When I was a Regent University doctorate student, I often wrote my assignments toward publication. As I took my courses, I always tried to write on similar themes to reduce my research time and make me more efficient. I would look at the environment thinking what topics would be growing issues. Yet, many of my peers were only looking at the near term (getting a passing grade to move on).
One article, “The Evolution of Leadership,” produced unintended consequences. While in graduate school, I had this article published and forgot about it. One day a tutor in the university’s writing center mentioned she recognized my name. The tutor stated that students were quoting me in their academic papers. Once we graduated, many of my classmates did not want to revisit past assignments for publication.
I soon learned the consequences of looking ahead. With over 6,000 views and picked up by more than 30 websites and publishers, my article, ‘The Evolution of Leadership, is now being used as a reference globally. That is the power of looking beyond the current situation.
With the economic crisis, many people have lost their courage and do not want to seek opportunities in emerging markets or new ventures. Countries near and abroad are having financial problems. Europe needs to double the size of its bailout to $1.3 trillion to shore up its banking system and stop the spread of its debt. Americans watch their earnings decline as the cost of food and gas spirals upward.
Some people look to the government for help while other individuals leverage the goodwill of businesses to provide trickle down offerings from capitalism. According to the Economic Policy Institute, 1.8 million of the United States 73 million hourly workers earned the financial wage in 2010; many workers are in the retail, restaurant, and hospital sectors.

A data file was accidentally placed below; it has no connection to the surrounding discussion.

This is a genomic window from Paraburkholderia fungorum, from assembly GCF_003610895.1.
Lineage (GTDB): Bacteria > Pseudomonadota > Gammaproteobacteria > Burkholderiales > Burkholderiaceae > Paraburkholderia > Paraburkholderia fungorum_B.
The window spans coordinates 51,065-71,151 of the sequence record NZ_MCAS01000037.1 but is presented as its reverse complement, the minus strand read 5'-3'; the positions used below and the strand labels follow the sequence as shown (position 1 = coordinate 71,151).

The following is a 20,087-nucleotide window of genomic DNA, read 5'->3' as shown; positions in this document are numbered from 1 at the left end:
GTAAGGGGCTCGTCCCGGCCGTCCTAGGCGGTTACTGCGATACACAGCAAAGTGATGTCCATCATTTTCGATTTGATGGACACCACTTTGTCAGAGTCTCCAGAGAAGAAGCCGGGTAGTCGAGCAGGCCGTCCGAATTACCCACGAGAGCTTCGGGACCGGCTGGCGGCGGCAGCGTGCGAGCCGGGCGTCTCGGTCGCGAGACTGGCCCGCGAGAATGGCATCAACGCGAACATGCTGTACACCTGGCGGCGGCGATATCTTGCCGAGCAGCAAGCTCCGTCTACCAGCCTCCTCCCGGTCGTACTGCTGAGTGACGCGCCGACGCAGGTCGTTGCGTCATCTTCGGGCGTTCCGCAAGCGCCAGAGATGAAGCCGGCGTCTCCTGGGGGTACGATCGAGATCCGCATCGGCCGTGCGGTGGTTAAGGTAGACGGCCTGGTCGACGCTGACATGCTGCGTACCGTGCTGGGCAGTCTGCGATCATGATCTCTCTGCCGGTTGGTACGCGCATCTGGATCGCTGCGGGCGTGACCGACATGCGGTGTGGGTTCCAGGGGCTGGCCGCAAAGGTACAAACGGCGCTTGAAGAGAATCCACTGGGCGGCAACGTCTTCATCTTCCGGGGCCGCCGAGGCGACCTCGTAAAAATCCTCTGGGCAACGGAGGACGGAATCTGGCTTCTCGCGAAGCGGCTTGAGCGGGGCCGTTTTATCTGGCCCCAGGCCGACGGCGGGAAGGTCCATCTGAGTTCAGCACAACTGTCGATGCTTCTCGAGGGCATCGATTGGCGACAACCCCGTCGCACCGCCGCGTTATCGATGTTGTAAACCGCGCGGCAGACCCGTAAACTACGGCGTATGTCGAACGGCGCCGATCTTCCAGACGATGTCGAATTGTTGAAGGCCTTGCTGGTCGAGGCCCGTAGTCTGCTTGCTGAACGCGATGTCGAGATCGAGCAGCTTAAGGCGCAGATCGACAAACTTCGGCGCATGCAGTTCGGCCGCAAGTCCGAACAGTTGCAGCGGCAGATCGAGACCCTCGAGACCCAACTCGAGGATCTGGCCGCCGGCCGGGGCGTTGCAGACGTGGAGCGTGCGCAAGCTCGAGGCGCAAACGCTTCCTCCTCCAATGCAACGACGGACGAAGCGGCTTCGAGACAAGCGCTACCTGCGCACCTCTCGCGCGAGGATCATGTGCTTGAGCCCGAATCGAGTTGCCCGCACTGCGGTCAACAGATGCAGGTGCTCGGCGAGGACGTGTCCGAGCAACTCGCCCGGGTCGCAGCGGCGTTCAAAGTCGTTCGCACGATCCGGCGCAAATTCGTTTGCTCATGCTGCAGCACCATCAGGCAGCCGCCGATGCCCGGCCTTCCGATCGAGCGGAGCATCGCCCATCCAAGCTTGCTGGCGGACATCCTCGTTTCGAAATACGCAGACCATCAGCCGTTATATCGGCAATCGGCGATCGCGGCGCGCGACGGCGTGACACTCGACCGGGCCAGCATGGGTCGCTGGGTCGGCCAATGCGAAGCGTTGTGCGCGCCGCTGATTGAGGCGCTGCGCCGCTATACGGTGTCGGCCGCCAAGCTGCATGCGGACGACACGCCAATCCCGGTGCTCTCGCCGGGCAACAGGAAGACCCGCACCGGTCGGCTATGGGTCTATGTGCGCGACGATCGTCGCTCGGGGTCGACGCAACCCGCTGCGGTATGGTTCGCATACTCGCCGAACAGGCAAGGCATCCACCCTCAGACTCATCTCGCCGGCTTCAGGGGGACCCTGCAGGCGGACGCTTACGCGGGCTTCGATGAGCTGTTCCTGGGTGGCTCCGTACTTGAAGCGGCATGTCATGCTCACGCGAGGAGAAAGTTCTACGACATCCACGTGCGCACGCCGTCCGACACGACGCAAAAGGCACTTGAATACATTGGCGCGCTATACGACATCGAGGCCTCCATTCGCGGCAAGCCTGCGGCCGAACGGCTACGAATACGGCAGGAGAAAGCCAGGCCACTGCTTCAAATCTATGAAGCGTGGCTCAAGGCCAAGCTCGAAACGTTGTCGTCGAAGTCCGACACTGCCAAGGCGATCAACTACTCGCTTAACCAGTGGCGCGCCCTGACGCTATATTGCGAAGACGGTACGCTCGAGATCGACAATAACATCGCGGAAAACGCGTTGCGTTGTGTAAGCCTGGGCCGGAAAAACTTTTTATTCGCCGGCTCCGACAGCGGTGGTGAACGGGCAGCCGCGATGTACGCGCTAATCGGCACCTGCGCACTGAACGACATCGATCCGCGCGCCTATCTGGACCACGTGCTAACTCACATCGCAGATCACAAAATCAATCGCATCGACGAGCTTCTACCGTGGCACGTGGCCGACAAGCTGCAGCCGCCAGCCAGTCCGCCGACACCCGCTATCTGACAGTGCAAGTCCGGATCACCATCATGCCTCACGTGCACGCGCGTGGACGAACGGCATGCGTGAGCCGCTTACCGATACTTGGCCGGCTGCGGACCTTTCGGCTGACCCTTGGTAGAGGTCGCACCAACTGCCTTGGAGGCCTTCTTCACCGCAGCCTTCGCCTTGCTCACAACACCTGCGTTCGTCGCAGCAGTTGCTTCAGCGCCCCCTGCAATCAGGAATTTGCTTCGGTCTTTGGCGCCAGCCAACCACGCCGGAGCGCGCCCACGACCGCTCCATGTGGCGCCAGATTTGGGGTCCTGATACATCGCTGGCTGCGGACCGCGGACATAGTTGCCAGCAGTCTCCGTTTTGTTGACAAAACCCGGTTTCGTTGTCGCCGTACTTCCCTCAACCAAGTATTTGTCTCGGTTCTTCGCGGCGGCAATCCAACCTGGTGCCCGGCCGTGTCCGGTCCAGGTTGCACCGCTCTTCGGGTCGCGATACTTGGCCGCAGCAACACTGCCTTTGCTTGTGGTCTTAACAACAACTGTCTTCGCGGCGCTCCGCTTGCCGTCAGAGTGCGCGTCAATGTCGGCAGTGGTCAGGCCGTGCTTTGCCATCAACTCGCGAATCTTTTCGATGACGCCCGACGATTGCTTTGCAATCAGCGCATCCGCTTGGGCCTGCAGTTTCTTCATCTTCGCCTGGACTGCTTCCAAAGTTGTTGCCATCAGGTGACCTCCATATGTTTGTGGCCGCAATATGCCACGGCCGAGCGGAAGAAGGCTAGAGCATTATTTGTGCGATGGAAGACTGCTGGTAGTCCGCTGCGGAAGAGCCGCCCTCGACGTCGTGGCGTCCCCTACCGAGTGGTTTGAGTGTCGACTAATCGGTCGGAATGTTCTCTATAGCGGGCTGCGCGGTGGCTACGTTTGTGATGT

Taking with a visionary stance to look beyond today’s pressing issues is a utilized by highly successful people. Noted trend watcher Henrik Vejlgaard argues that it is possible for individuals to spot emerging trends and take advantage of them.
Vejlgaard explains, “Although the world is changing all the time and this flux may eventually affect the patterns behind the trend process, these patterns are deeply rooted in human behavior….By investigating the people who have started trends in the past, where trends frequently start, how trends emerge and grown, and why trends happen, we can define some rules for spotting trends.
Failure is always a possibility of leaping while others stay on the shore. However, the biggest risk is doing nothing. Charles Schwab, author of New Guide to Financial Independence, understands how to take risk in unchartered waters. He started investing in 1957, and he became a pioneer in the discount brokerage business in 1974.
He notes, “I’ve heard it said that people are motivated by hope of reward or fear of punishment….Truth be told, we’re all investors. Each day we invest time and energy and intelligence in our children and our work. Investing for our future is just another aspect of it, but a critical one.” Therefore, any success should be couched with some common sense and calculated risks.
Discuss an emerging trend and how you or your organization can capitalize on this trend.
© 2012 by Daryl D. Green